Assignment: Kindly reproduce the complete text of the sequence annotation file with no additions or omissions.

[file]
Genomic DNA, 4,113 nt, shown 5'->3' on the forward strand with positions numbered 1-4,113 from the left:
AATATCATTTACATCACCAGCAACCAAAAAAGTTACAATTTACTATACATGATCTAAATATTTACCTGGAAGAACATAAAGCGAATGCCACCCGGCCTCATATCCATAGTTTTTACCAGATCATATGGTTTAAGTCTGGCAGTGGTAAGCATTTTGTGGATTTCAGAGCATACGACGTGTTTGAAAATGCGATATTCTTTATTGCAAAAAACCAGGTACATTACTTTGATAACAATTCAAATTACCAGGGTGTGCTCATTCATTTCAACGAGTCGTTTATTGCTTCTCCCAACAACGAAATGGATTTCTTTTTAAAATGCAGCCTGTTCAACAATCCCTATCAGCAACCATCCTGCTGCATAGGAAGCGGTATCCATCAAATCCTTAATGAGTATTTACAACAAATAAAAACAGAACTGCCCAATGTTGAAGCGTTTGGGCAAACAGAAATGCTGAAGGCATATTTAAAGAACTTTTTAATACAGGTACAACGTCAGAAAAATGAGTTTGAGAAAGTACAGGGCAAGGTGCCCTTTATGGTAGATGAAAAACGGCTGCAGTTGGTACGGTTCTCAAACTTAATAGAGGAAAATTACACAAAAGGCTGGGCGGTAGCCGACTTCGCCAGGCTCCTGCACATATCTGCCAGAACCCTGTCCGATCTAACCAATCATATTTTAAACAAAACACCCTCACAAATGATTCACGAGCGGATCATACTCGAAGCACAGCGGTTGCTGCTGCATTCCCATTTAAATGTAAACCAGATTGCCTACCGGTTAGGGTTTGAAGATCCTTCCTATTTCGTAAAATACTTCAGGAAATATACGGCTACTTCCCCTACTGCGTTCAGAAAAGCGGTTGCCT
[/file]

Genomic DNA, 4,113 nt, shown 5'->3' on the forward strand with positions numbered 1-4,113 from the left:
AATATCATTTACATCACCAGCAACCAAAAAAGTTACAATTTACTATACATGATCTAAATATTTACCTGGAAGAACATAAAGCGAATGCCACCCGGCCTCATATCCATAGTTTTTACCAGATCATATGGTTTAAGTCTGGCAGTGGTAAGCATTTTGTGGATTTCAGAGCATACGACGTGTTTGAAAATGCGATATTCTTTATTGCAAAAAACCAGGTACATTACTTTGATAACAATTCAAATTACCAGGGTGTGCTCATTCATTTCAACGAGTCGTTTATTGCTTCTCCCAACAACGAAATGGATTTCTTTTTAAAATGCAGCCTGTTCAACAATCCCTATCAGCAACCATCCTGCTGCATAGGAAGCGGTATCCATCAAATCCTTAATGAGTATTTACAACAAATAAAAACAGAACTGCCCAATGTTGAAGCGTTTGGGCAAACAGAAATGCTGAAGGCATATTTAAAGAACTTTTTAATACAGGTACAACGTCAGAAAAATGAGTTTGAGAAAGTACAGGGCAAGGTGCCCTTTATGGTAGATGAAAAACGGCTGCAGTTGGTACGGTTCTCAAACTTAATAGAGGAAAATTACACAAAAGGCTGGGCGGTAGCCGACTTCGCCAGGCTCCTGCACATATCTGCCAGAACCCTGTCCGATCTAACCAATCATATTTTAAACAAAACACCCTCACAAATGATTCACGAGCGGATCATACTCGAAGCACAGCGGTTGCTGCTGCATTCCCATTTAAATGTAAACCAGATTGCCTACCGGTTAGGGTTTGAAGATCCTTCCTATTTCGTAAAATACTTCAGGAAATATACGGCTACTTCCCCTACTGCGTTCAGAAAAGCGGTTGCCT